Since then, I’ve often wondered if this simple change, the frequency of looking up vs. down, plays a role in losing the child-like wonder of the world as one ages.  I haven’t tested this idea except on myself…and I can tell you that whenever I take time to look up, I always feel uplifted, lighter, happier and more relaxed. So, I’ve also made it a practice to look up as often as I can while I go about my life. This, then, is the primary reason I look into the sky while walking from my car to my office each morning.

One recent morning, however, the sky captivated me from the moment I stepped out of the house. As one who struggles to accomplish anything other than routine practices before the hour of 10 am (including waking up enough to get to work on time), I feel quite accomplished even remembering to look up while walking to work each morning; to notice the sky before that moment means something spectacular is taking place. And indeed it was.

Wispy bits of flowing clouds, arranged in all different shapes and directions, filled the sky. I stared at it a while, quite distracted as I drove. And then I saw it…a cloud angel. Then there was another one…and another…and another. They were everywhere…and they all looked different. Some faced me, some were side profiles, some showed only their backs. Some had big wings and others had small wings. Some had streaming hair and others only had a head silhouette.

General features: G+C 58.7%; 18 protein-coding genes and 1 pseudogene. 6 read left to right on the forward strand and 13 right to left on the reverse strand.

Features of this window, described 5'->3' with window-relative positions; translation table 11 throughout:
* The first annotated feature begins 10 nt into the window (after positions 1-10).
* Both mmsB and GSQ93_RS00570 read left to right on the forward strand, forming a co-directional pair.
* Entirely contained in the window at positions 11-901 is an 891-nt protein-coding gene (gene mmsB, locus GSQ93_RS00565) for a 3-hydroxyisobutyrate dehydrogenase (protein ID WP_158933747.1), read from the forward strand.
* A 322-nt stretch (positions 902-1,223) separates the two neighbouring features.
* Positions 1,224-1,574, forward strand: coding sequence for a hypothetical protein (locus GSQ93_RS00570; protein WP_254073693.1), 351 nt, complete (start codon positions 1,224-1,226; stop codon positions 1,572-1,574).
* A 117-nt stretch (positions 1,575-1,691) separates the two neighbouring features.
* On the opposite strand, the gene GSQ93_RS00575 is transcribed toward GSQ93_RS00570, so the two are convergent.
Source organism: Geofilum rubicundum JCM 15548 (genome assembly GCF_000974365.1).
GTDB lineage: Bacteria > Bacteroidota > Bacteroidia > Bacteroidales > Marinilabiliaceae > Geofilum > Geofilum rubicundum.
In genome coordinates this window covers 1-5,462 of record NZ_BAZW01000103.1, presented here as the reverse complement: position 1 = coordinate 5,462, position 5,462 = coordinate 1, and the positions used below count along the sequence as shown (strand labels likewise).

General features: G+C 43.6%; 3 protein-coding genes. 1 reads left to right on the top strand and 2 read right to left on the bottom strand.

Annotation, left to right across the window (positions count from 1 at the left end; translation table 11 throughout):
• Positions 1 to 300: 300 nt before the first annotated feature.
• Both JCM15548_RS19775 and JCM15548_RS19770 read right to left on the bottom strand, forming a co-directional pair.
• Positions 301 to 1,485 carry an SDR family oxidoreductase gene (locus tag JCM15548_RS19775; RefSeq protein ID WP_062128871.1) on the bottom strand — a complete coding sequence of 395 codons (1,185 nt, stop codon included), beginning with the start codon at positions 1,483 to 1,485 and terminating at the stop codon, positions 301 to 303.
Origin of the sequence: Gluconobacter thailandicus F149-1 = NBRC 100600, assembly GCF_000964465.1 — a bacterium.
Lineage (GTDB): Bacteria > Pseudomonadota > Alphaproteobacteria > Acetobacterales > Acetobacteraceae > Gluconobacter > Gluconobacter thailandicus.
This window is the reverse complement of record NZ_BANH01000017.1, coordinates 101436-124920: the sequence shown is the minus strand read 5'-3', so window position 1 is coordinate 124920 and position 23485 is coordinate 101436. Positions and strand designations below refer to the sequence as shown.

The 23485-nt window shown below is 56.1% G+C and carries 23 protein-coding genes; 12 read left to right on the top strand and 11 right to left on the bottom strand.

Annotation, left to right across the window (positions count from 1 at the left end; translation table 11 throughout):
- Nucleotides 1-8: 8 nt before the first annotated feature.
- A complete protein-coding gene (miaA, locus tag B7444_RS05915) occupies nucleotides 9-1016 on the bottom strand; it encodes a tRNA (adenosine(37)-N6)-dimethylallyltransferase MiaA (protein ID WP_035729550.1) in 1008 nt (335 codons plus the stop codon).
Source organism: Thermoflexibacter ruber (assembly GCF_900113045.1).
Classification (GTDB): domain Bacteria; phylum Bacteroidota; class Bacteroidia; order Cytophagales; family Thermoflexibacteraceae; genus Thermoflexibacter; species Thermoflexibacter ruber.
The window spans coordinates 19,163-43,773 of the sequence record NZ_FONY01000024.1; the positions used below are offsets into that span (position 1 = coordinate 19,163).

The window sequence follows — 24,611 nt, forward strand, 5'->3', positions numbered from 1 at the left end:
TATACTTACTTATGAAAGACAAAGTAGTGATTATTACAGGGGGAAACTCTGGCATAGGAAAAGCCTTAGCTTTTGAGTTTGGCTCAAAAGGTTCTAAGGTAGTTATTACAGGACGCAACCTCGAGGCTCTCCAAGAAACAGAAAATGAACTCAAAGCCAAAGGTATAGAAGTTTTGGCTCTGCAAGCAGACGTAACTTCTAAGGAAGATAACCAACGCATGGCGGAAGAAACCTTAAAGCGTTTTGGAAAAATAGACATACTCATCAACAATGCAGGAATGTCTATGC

By the time I could get out of the car and locate an image capturer (only my low-quality phone camera was available), this huge one was the only angel remaining in the sky. She held on to her shape until I snapped her photo and then I watched her dissipate. As she did, I felt her surround me with love and hugs and her presence stayed with me all day. 

Thank you angel messengers for reminding me to experience the endless amount of Divine Unconditional Love that always surrounds me.

I wish the same for you.




What Dreams May Come (film)

What Dreams May Come (film) (Photo credit: Wikipedia)

There has been a lot of death in my life since New Year’s Day…the day it really began with conviction.

I’d been invited to several parties in order to ring in the new year, but as the sun set, my heart became increasingly heavy. By 6:00 that evening, I knew I wasn’t going anywhere. All I could handle was sitting on my couch, watching “What Dreams May Come” and sobbing. I thought it would pass. It didn’t.

The next day, New Year’s Day, I went to the beach. I took with me a bag filled with items for a ceremony. Even though it was a hot, sunny day, and lots of people were at the beach, The Universe conspired to protect my favorite hidey-spot so I could be in private. I lit candles, arranged my crystals, and invited beings of love and light to assist me in writing my intentions for the year.